Still, there were growing pains:  In spite of, or perhaps because of, the organization’s expanded outreach, MPIRG faced obstacles, particularly in the late 1990’s when campus conservative organizations launched protests against the use of students’ activity fees to fund a “liberal student organization” that opponents maintained “have been popping up at colleges across the country”  Pro-Family News expressed the anti-PIRG charges from like-minded campus groups:  “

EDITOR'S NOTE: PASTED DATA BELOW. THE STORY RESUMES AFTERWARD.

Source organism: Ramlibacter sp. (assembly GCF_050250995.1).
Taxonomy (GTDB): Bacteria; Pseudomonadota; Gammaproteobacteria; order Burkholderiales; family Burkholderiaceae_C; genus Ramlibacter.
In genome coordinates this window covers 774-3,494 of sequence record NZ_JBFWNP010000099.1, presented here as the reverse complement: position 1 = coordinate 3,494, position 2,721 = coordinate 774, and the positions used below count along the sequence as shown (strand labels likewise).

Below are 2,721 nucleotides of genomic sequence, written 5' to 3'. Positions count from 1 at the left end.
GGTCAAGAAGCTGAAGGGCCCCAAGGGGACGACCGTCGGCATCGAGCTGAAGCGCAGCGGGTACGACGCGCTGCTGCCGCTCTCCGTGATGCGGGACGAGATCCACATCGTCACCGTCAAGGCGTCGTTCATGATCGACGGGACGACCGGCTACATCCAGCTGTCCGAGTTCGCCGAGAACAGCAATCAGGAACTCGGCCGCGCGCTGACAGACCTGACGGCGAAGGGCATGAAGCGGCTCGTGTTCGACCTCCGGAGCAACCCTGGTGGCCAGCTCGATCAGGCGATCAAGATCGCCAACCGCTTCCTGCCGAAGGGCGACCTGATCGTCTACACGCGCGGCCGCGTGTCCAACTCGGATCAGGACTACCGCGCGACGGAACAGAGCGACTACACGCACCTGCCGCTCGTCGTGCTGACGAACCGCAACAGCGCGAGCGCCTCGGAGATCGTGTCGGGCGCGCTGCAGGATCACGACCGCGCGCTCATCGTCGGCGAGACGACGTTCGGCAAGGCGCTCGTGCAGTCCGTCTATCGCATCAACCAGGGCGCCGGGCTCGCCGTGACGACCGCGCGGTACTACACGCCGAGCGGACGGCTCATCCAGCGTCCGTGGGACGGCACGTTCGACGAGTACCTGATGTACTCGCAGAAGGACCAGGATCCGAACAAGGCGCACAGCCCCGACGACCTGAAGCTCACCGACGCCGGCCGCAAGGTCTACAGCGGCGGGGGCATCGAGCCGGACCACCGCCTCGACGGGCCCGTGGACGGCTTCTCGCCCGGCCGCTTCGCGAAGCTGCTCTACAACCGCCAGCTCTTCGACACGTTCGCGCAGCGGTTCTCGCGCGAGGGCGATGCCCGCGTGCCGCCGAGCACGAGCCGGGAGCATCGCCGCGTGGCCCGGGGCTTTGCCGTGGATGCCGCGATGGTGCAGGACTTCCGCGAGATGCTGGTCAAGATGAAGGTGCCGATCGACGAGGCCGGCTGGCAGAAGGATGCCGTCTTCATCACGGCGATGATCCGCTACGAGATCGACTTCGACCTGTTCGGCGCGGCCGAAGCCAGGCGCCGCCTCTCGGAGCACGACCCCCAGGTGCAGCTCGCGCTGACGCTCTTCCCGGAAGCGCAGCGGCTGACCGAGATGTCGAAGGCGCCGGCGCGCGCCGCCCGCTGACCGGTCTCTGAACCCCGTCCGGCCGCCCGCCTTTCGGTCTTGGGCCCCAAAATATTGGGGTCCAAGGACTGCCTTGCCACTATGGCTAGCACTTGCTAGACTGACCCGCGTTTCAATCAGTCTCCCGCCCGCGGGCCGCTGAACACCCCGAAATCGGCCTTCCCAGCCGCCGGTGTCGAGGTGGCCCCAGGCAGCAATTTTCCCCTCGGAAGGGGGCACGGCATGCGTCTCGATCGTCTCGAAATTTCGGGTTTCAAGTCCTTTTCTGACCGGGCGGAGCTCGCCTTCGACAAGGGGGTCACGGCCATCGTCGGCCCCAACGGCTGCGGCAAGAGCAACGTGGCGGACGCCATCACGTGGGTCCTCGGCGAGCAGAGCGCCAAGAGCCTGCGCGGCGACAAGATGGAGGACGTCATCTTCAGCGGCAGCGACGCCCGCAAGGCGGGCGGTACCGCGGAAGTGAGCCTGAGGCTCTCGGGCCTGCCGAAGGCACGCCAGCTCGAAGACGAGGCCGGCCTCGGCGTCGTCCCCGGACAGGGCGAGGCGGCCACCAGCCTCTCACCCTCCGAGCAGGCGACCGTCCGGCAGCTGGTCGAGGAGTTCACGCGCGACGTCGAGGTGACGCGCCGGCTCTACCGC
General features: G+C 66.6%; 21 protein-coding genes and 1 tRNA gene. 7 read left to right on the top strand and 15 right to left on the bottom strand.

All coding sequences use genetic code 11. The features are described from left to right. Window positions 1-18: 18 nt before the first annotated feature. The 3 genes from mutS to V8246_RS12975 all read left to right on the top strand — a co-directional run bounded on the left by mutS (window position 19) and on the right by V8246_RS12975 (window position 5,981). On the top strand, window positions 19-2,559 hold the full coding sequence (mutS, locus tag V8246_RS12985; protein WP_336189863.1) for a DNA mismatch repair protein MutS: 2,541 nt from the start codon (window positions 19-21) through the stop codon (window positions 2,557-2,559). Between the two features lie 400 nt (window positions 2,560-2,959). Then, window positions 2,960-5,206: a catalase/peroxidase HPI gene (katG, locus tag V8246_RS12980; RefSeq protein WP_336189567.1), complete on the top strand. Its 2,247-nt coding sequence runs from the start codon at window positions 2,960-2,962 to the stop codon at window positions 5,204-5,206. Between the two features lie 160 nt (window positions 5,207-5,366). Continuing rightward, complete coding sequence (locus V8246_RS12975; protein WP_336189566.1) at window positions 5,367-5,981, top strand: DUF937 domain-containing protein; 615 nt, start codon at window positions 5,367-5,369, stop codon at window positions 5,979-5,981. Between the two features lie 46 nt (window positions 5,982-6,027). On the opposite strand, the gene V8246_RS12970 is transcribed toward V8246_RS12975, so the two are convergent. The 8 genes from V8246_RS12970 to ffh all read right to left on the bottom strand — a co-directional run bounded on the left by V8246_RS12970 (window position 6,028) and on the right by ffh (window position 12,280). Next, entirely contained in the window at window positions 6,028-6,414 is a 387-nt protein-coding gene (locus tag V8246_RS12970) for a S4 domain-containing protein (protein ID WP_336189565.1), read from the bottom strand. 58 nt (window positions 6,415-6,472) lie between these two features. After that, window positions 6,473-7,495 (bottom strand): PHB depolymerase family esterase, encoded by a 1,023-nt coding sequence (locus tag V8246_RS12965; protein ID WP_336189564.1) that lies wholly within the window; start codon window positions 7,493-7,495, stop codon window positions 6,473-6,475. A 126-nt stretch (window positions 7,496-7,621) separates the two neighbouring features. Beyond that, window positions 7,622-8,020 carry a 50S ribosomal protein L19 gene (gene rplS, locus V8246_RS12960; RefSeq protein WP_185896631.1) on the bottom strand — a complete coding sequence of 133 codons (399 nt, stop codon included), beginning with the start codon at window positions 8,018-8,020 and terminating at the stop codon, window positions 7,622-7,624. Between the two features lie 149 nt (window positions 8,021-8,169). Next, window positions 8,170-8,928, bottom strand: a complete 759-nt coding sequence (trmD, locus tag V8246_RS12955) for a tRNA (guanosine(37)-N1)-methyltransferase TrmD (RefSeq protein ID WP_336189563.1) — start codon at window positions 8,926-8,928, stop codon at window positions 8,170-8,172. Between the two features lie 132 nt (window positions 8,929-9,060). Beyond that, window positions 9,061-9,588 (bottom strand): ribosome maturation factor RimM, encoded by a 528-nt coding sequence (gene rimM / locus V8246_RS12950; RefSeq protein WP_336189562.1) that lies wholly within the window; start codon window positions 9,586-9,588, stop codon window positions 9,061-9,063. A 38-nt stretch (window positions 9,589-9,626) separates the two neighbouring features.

There are groups promoting the homosexual agenda, groups with radical environmental concerns, groups dedicated to Marxism, groups engaged in alternative and non-traditional religious activities, and many more.  What is more disturbing than the mere existence of these groups is their ability to get funding from general student activity fees.  Liberal administrators have condoned this, just as they have condoned the establishment of radical academic courses and curricula.  With the blessing of administrators, and with the ability to dominate the student fee distribution process at many campuses, these liberal groups have gone virtually unched for years.  AT the same time, conservative groups and traditional Christian groups have often been blocked from receiving student service fee funding.”   Though the U of M did institute a refusable/refundable policy, MPIRG got the full blast of the conservatives’ concerns.  One administrator from the an MPIRG campus advised the U of M Board of Regents that “the funding scheme the University allows MPIRG to use relies heavily on student naivete” which he describes in detail.  The controversy garnered headlines and public outcry that included Governor Arne Carlson’s charge that “MPIRG clearly is a political and partisan lobby and ought not to receive favorite-funding status from the University of Minnesota.  If that is the case, then conservative activities should receive equal status.”